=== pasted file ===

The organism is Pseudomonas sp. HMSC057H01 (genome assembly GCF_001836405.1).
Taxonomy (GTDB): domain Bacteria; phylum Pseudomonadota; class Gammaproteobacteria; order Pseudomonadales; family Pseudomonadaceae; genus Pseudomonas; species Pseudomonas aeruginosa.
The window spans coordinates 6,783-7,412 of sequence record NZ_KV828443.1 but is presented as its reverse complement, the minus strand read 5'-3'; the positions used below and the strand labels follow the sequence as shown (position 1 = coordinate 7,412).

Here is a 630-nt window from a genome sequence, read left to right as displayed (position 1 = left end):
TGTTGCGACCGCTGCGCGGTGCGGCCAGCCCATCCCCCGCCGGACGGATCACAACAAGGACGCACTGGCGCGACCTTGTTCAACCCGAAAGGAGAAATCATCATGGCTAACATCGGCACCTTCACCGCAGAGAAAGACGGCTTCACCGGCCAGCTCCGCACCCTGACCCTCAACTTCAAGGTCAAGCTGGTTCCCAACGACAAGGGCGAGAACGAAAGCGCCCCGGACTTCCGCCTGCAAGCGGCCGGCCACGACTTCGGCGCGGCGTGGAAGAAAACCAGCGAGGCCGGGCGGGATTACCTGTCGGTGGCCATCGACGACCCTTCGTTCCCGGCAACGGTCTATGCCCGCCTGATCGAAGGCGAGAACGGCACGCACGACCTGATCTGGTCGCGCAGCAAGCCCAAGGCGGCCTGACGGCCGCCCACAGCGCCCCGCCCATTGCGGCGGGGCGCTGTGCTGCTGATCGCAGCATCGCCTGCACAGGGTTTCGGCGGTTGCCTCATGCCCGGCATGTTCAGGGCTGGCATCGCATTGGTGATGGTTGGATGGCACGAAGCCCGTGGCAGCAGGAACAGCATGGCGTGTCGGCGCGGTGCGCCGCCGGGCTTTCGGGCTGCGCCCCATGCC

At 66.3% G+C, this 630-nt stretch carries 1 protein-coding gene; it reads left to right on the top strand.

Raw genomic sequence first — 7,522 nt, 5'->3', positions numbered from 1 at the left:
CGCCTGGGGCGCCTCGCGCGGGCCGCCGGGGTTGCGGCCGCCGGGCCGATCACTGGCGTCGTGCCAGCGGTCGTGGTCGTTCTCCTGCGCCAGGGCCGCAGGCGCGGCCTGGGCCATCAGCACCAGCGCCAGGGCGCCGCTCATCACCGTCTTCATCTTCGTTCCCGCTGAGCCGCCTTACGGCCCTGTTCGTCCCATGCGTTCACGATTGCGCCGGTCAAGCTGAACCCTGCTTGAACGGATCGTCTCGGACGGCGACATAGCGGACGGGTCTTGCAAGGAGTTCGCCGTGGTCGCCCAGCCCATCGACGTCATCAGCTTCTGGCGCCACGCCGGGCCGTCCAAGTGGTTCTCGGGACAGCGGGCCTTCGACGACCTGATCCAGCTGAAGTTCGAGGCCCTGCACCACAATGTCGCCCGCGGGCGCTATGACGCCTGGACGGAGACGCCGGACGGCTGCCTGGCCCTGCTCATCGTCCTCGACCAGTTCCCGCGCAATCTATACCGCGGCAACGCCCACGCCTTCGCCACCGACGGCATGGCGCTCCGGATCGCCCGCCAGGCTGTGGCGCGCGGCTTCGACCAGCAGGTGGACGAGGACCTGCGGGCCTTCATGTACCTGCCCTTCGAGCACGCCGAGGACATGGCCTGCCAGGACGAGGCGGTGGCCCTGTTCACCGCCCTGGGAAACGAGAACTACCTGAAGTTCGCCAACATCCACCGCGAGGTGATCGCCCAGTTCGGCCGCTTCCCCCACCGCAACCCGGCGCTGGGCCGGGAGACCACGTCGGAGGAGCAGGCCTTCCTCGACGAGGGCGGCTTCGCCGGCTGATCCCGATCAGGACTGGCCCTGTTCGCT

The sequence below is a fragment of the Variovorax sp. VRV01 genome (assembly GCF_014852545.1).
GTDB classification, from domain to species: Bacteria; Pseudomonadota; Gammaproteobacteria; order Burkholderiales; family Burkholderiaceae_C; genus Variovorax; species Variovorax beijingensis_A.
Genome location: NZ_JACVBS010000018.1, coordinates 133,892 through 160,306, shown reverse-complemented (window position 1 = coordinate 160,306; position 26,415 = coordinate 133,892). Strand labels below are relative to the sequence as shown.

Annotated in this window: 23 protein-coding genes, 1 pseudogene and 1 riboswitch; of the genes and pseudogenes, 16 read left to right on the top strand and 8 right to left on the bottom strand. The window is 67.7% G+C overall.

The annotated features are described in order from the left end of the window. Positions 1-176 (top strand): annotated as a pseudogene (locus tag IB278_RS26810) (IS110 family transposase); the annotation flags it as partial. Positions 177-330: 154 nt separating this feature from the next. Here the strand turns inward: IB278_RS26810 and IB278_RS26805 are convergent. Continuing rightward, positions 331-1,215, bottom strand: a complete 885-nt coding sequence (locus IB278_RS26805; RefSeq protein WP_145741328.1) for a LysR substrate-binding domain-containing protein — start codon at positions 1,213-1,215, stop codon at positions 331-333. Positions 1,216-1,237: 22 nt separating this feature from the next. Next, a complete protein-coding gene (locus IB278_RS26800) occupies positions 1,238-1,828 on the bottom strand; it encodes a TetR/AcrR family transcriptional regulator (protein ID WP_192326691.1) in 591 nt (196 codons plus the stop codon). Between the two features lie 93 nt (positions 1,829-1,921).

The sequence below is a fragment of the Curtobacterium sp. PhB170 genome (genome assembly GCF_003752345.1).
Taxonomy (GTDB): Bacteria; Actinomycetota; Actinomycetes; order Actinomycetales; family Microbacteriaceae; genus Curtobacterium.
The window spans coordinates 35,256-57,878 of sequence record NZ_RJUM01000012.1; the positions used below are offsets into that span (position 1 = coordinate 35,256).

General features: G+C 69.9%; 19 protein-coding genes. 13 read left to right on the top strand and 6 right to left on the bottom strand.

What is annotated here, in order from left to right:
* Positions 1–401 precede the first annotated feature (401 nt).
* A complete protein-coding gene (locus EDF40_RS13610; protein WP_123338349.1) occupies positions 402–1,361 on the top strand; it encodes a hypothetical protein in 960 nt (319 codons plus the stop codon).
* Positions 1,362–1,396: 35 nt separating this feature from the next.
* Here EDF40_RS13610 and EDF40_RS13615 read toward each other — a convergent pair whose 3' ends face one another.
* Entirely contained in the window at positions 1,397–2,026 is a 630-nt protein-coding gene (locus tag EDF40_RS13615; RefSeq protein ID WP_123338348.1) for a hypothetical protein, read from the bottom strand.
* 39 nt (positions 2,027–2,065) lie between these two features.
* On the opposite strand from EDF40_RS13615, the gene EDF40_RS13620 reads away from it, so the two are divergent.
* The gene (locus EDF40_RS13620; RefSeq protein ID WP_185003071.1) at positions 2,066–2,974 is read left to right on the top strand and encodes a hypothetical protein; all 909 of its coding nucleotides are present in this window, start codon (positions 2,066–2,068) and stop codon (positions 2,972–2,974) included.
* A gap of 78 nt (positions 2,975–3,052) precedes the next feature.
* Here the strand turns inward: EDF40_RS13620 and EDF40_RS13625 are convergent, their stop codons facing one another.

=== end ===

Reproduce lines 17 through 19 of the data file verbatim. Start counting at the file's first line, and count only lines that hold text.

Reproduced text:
General features: G+C 69.9%; 19 protein-coding genes. 13 read left to right on the top strand and 6 right to left on the bottom strand.

What is annotated here, in order from left to right:
* Positions 1–401 precede the first annotated feature (401 nt).